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How to Improve Attention to Detail During Market Corrections

by Erik Grywalski
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Note:  The following article is meant to help you learn from the market and does not serve as investment advice for any specific group or individual.  For more information, please read the HSR Terms of Use.

This review will help you break up the market into three (3) different stock categories to better track market corrections.

What's the major benefit of doing this exercise on a consistent basis?

You will improve your attention to detail during market corrections.

I've learned a lot from my own research and one of the things that's apparent is that attention to detail is very important when it comes to the stock market.

When I've missed important events, it's mainly because I wasn't paying attention to the market.

Breaking up stocks into different categories will help you stay in gear with the market because you'll be checking each stock category for important facts once a week.

This does require weekend work, but weekends are a great time to review the prior week's price action.

The market is closed, but the workweek is not over if you want to stay up to date on the market.

The main objective is to find out what went on in the market by reviewing as many facts as you have time for during the weekend.

Are bases being built?

Are a majority of stocks hitting new highs?


Is there distribution creeping into specific sectors?

As mentioned, all of the answers to these and other important questions are found by examining facts.

The more facts you review, the more ready you'll be for a potential change in the market's direction.

What exactly are facts and why are they vitally important?

Facts are simply the price and volume action of the market that's found on a stock chart.

The market's price and volume action is equivalent to a majority opinion on a stock because it involves investors from around the world.

Therefore, stock charts serve as an unbiased assessment by the majority of investors and are very hard to argue with if you want to be on the right side of the market.

Does the market see a stock as bullish (uptrend), bearish (downtrend) or neutral (base/sideways trading)?

With this is mind, are personal opinions worthwhile?

As you may know, there are many personal opinions on the stock market at any given time.

Personal views usually don't reflect the market because they're based on one opinion and include very few facts.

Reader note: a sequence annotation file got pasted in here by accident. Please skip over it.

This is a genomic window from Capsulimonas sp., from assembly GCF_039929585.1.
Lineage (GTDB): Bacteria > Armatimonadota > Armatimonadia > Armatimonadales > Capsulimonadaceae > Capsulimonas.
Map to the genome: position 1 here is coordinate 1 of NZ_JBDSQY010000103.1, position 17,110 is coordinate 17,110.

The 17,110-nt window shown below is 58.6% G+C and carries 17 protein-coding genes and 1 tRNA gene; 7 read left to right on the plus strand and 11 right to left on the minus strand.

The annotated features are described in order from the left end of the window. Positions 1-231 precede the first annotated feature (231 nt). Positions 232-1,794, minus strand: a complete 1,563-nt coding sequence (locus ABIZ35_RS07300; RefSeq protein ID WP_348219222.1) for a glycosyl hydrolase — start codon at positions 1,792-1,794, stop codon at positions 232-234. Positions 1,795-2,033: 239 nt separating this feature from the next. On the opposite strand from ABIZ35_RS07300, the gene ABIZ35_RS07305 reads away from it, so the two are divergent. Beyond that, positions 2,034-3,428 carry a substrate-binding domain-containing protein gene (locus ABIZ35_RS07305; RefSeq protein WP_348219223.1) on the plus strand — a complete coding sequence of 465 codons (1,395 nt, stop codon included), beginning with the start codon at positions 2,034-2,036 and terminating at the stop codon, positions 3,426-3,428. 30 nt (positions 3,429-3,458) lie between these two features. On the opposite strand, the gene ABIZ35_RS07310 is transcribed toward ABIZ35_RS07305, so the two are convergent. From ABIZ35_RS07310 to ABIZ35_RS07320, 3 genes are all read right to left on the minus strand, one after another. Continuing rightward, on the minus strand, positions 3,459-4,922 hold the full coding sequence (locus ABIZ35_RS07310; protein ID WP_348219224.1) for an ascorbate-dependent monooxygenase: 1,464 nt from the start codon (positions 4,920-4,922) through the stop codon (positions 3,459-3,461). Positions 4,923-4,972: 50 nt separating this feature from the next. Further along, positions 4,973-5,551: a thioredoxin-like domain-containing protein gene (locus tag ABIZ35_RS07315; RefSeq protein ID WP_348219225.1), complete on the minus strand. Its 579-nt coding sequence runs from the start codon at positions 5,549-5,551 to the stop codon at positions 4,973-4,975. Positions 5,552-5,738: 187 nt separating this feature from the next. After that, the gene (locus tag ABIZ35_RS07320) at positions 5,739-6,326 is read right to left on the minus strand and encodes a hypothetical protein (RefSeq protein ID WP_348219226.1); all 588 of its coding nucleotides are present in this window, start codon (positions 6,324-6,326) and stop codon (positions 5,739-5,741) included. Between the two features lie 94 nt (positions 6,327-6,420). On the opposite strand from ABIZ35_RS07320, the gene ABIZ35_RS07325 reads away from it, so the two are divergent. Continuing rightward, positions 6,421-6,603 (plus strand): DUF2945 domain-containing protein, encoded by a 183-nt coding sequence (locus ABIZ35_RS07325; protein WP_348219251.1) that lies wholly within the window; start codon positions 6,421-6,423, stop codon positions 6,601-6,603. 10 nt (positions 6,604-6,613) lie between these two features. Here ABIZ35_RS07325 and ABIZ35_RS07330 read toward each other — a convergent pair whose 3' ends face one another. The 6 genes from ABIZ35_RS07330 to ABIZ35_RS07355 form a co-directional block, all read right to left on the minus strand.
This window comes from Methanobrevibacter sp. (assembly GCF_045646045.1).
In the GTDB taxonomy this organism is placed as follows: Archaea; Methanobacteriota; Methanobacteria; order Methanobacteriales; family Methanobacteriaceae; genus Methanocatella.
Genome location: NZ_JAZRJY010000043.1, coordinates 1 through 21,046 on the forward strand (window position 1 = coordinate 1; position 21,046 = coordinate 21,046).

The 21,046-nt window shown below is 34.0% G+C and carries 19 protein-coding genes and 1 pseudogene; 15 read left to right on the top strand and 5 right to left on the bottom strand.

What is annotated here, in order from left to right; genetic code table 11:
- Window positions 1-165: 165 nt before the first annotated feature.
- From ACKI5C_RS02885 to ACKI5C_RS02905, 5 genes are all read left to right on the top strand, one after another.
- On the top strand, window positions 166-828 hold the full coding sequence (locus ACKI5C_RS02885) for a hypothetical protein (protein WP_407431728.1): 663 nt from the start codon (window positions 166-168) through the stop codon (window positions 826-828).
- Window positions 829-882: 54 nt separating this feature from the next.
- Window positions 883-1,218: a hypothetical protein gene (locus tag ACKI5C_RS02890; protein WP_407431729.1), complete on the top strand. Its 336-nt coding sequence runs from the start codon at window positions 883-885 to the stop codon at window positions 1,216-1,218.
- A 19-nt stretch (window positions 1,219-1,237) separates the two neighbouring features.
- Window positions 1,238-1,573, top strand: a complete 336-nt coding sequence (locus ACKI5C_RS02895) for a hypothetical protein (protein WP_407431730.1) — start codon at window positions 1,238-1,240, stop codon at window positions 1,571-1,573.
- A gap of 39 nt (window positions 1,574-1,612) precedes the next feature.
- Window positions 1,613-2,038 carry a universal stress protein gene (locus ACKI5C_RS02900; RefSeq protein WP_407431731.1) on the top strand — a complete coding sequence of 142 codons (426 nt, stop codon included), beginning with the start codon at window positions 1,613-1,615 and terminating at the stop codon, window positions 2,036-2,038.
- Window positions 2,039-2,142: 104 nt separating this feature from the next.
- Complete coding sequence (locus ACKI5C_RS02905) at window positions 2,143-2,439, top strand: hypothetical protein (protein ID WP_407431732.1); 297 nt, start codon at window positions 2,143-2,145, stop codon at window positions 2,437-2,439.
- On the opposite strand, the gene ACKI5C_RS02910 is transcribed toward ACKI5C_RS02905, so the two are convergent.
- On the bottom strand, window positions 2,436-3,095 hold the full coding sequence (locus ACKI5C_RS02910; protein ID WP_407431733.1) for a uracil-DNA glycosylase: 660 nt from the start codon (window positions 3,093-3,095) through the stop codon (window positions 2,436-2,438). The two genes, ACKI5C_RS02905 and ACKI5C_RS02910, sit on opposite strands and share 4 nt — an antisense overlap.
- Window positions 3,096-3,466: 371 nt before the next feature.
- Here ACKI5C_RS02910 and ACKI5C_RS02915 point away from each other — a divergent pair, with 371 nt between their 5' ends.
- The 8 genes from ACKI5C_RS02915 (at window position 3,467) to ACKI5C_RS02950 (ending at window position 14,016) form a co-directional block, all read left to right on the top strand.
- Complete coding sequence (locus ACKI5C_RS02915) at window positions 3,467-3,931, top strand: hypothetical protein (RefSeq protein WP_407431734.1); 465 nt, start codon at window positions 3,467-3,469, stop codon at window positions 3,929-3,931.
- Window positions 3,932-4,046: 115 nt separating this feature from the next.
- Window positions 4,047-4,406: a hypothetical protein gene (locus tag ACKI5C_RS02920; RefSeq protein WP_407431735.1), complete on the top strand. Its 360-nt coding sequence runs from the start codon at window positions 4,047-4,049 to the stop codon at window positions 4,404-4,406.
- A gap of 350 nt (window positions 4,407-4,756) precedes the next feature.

That's why they are often wrong.

For instance, an individual might be bearish on the market only because they are short a particular stock.

Unfortunately, the market may not be ideal for shorting stocks and this reveals that the individual's opinion (bearish) is not based on objective market facts.

By examining market facts, you'll always have a majority opinion to consult and that's why stock charts are necessary to get better information on a stock.

Think of it this way, would you rather consult one opinion (personal view) or many opinions (stock chart) when your hard-earned money is on the line?

Here's a good example of the importance of market facts (stock charts).

Do you remember the May 6, 2010 Flash Crash?

Did you know that there was a lot of distribution (selling) in the market for the week ending 04/30/10?

If you'll recall, that was the week before the Dow Jones Industrial Average crashed 1,000 points intraday.

Many were caught off guard by the May 6th decline, but the week ending April 30, 2010 was very negative for a market that hit new bull market highs earlier in the week (Monday 4/26).

Although May 6th certainly wasn't expected, it wasn't a surprise given the prior week's negative price action.

For example, leading semiconductor stocks experienced a significant amount of distribution for the week ending 04/30/10.

Former market leaders Aixtron (AIXG) and Veeco Instruments (VECO) are good examples to review.

Both were growth stocks focused on producing semiconductor equipment involved in the production of LED lights.

Technically, they finished near their lows and showed heavy distribution for the week ending 04/30/10 (see charts 1A & 1B).

Specifically, VECO had the most distribution in nearly a decade (10 years) and AIXG had its heaviest volume week since it went public in early 2005 (5 years).

That factual information was very important after their large advances and was a warning to heed from the market (majority opinion).

As it turned out, the market declined 20% by early July 2010 after the negative price action on 04/30/10.

In fact, both VECO and AIXG were in the early stages of topping and eventually fell 65% and 75%, respectively.

Historical Stock Chart Examples 1A & 1B:  AIXG and VECO (Week Ending 04/30/10)

Click to enlarge 1A

Click to enlarge 1B

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